The third document (see p. 29) emanated from the French Government. The British Cabinet had asked France for bons offices in the settlement of the dispute. Both the Exposition des Motifs and the Answer had been published to the European Powers; and the French Government tried to convert this request into one for mediation. There were still some outstanding questions between England and France in respect of prizes taken during the war; and the occasion for presenting a Note was too good to be missed. Some of


1 Cf. Satow, op. cit., ch. xiv.

the principles of prize law contained in the Law Officers' opinion necessarily affected the rights of French subjects; it seemed indispensable, therefore, to state those on which France agreed, and to discuss others in the hope of arriving at some agreement in regard to them. A few paragraphs in this document' merit attention.

The proposition was accepted that a belligerent has the right to seize the ships, cargoes, and property of his enemy on the high seas, and that everything that belongs to the enemy is good prize, while the property of a friend, so long as he remains neutral, cannot be seized. But the conclusion was not necessarily that which the Law Officers had drawn. This is dealt with in the following paragraph, to be specially noted on account of the very hesitating way in which "free ships free goods is advanced. The Law Officers, it said, had drawn the natural conclusions from the general principle; but, as exceptions often prove the rule, the opposite doctrine which supported the maxim might possibly (peut-être) be the right one.

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Les Magistrats anglais ont tiré de ce principe plusieurs conséquences. La première, que les effets d'un ennemi peuvent être saisis, quoi qu'à bord d'un vaisseau ami; la seconde, que les effets d'un ami doivent être rendus, quoi que trouvés à bord d'un vaisseau ennemi.

"Ces deux conséquences paroissent naturellement résulter du principe que l'on vient de rapporter; mais comme l'exception est souvent une confirmation de la règle, on pourrait peutêtre soutenir que le pavillon ennemi rend la marchandise de l'ami sujette à la confiscation."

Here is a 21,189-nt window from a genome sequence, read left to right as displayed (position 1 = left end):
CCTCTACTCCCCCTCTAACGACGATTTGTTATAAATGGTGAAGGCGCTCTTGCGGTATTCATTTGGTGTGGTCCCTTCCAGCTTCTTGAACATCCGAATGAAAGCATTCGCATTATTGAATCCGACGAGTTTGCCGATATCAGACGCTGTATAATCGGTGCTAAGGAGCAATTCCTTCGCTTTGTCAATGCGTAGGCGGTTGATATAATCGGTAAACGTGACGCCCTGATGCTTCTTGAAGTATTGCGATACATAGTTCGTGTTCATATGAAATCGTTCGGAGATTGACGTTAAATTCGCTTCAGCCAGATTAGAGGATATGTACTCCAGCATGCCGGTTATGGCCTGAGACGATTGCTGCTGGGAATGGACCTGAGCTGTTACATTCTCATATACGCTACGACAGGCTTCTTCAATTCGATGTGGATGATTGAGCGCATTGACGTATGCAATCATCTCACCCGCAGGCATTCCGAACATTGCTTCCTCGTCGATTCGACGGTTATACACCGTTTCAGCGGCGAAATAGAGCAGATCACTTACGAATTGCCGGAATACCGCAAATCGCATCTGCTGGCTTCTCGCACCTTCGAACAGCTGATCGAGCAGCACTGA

It was then suggested that the uncertainty of the consequences resulting from the general principle of seizure of enemy property had probably been the reason why nations had agreed in treaties that their flag should cover enemy goods; though it was not possible to decide whether these stipulations were an exception to, or a confirmation of, the Law of Nations. At any rate, the uniformity of the treaties on this subject may

1 Satow, op. cit., Appendix, No. 75.

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be taken as "a sort of maritime jurisprudence accepted by the European Powers. Whether this were so or not, the treaties of France with England and Holland are formal on the question; they are the law on the subject between France and these two countries, irrespective of what the Law of Nations may be on the subject.

It is clear from what has already been said, that the several Commercial Treaties of Utrecht are here given a larger significance than their language warrants.

It was

The French Government also objected to the third consequence drawn by the Law Officers from the fundamental principle, that contraband going to the enemy is good prize, although it belongs to a friend. based on the supposition that the European nations were in agreement as to what goods are contraband. In the absence of agreement the result of this would be that each belligerent could decide what he proposed to treat as contraband, and "on pourroit envelopper sous ce vaste prétexte presque toutes sortes de marchandises et d'effets."